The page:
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April 18, 2017 > Shape Our Fremont Where Fremont residents can learn about shaping proposed housing developments...

Shape Our Fremont Where Fremont residents can learn about shaping proposed housing developments...

Ohlone College Accepts Bid for 275 Rental Units on Mission Boulevard

On April 12, the Ohlone College Board of Trustees authorized the college to enter into negotiations with SteelWave LLC for a 99-year ground lease as part of a proposal to build 275 residential rental units and 17,910 square feet of retail/commercial/office space in front of the Fremont college campus along Mission Boulevard. The vote was 5 in favor, 1 opposed, with 1 absent. The project must be presented to the City of Fremont for review and a final decision.

Need for Steady Revenue
The action came after Ohlone College determined that 15 acres of frontage property were not needed for future college uses and declared the property surplus. At the same time, the college saw the need to generate an on-going source of revenue that was not dependent on state funding. Funds would be used for a variety of educational purposes including ensuring appropriate levels of teaching staff and courses.

After studying alternatives, the college requested bids for a long-term ground lease development that included a mix of uses, but could not be entirely residential. The developer, or a third-party company, would build, manage, and maintain the project, while the college would retain ownership of the land.

A Big Project
The SteelWave proposal includes 87 one-bedroom flats, 148 two-bedroom flats, and 40 three-bedroom townhouses grouped in 18 buildings located between Anza Street/Witherly Lane and Pine Street along Mission Boulevard. About a third of the one-bedroom flats will be configured as live-work units, and a number of ground-floor units are identified as being suitable for seniors. The retail/commercial/office spaces will be located in a single building located on the north side of Anza Street/Witherly Lane. All the buildings will be two-stories.

Vehicle entrance and exit to the project will be from Anza/Witherly and Pine, not from Mission. A total of 513 parking spaces will be provided on site for residents and 67 spaces for the commercial buildings. The existing grove of heritage olive trees will be preserved, although many of them may have to be relocated to accommodate the building layout.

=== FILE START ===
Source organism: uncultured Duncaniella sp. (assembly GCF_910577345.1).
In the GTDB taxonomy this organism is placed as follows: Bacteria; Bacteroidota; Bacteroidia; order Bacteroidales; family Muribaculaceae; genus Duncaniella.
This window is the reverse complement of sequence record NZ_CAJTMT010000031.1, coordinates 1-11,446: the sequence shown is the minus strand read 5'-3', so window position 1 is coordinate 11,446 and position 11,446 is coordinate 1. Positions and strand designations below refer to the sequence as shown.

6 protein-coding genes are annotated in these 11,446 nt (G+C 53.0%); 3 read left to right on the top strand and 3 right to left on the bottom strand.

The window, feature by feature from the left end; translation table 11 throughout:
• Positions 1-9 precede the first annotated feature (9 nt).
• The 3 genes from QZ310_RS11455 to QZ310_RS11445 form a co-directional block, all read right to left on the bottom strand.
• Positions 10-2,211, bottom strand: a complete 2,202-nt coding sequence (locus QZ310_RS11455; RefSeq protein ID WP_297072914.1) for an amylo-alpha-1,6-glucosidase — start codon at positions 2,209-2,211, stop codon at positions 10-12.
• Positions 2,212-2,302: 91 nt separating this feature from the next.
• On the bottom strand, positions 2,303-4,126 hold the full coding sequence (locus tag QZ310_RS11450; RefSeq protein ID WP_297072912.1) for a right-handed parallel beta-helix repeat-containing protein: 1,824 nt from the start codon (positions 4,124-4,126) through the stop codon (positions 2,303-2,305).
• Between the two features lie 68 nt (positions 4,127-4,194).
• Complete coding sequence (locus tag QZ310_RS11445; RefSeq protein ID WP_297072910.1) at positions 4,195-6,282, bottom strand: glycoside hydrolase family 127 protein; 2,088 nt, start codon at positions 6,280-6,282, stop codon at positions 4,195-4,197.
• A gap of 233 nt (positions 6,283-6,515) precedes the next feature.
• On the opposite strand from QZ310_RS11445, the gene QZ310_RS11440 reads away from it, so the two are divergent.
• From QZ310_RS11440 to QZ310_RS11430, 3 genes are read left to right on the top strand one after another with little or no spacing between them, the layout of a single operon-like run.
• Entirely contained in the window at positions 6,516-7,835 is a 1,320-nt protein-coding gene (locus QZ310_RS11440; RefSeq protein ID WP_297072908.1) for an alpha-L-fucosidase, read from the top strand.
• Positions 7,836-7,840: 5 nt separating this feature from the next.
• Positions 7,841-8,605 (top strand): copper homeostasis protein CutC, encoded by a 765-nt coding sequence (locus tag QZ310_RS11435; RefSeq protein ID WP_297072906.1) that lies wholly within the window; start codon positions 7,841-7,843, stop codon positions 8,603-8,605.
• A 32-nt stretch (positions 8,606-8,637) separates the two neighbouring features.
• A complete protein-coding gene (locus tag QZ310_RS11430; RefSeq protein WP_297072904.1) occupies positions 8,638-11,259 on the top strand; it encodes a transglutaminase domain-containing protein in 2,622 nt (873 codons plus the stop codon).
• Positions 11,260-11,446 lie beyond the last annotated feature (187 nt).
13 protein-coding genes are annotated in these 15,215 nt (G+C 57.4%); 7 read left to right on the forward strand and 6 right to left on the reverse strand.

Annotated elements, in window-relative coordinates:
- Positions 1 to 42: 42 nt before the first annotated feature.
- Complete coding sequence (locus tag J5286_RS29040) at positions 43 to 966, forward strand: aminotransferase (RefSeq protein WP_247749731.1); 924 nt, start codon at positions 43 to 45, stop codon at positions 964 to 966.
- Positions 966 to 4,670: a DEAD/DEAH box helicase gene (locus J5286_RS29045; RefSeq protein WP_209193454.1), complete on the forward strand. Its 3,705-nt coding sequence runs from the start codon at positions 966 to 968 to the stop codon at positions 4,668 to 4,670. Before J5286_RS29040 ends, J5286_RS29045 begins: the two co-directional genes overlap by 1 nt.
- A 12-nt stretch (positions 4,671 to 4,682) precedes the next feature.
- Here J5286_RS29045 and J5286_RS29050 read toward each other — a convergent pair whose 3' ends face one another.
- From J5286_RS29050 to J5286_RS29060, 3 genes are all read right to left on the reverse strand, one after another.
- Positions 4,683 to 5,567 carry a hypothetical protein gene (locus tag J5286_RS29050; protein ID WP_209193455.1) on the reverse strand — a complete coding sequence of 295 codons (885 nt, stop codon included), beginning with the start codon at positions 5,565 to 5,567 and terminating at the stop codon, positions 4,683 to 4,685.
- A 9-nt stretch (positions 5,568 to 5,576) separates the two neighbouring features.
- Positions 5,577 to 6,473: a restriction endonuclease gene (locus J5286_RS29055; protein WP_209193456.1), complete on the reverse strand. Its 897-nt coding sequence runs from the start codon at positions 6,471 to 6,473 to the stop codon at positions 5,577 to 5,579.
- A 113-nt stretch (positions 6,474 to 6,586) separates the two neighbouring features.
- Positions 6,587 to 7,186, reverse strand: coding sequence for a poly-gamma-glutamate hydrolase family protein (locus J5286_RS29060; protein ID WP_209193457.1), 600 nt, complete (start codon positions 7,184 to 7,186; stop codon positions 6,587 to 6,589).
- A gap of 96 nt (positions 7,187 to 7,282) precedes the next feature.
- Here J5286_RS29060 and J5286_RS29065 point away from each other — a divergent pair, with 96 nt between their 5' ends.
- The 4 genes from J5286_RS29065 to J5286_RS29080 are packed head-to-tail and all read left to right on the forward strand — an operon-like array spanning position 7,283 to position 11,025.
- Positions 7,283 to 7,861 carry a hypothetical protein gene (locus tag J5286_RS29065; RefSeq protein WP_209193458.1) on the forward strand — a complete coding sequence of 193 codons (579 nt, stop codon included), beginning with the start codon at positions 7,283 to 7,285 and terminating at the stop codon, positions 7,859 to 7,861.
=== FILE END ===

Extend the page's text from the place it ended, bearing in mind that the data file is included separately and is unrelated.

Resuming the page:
During the meeting, Trustee Ishan Shah expressed a desire to have some units dedicated to seniors. Trustee Greg Bonaccorsi wanted to include housing units for teachers and education support personnel employed at schools and colleges within the area. There was no direct comment on the affordability level for these two requests.

Chairperson Richard Watters, who cast the lone vote against the project, said he felt the college should balance their need for income with the needs and concerns of the surrounding community. He favored the bid from Dutra Enterprises Incorporated (DEI), which included fewer units and a more modest income stream.

What's Next?
The Fremont General Plan currently designates the entire Ohlone College campus as a Public Facility. The developer will first have to request a General Plan Amendment Screening to determine if the City wants to consider changing the land use designation of the frontage property to Mixed-Use commercial/residential. That may present a challenge, because all of the residential units will probably be rented at market rate, and Fremont does not need any more units at that income level.

If the City decides to let the project move forward, the plans will then have to be reviewed by the Planning Department, Historical Architectural Review Board, Planning Commission, and City Council for a final decision. This process is estimated to take two years.

Overall, the project may face several other hurdles. During several community outreach meetings, residents had suggested a variety of desirable developments for the site including a food market, an urban farm, and one-story senior housing. No one suggested a large-scale housing project as desirable because of the perceived negative impact on Fremont's overcrowded schools and roads. The college's decision not to accept the community's suggestions, coupled with the rising concerns about on-going development in general, may result in significant public opposition as the project moves forward.

To express your concerns directly to the college before the bid is finalized on June 17, email trustees@ohlone.edu (mention Frontage Ground Lease as the subject)

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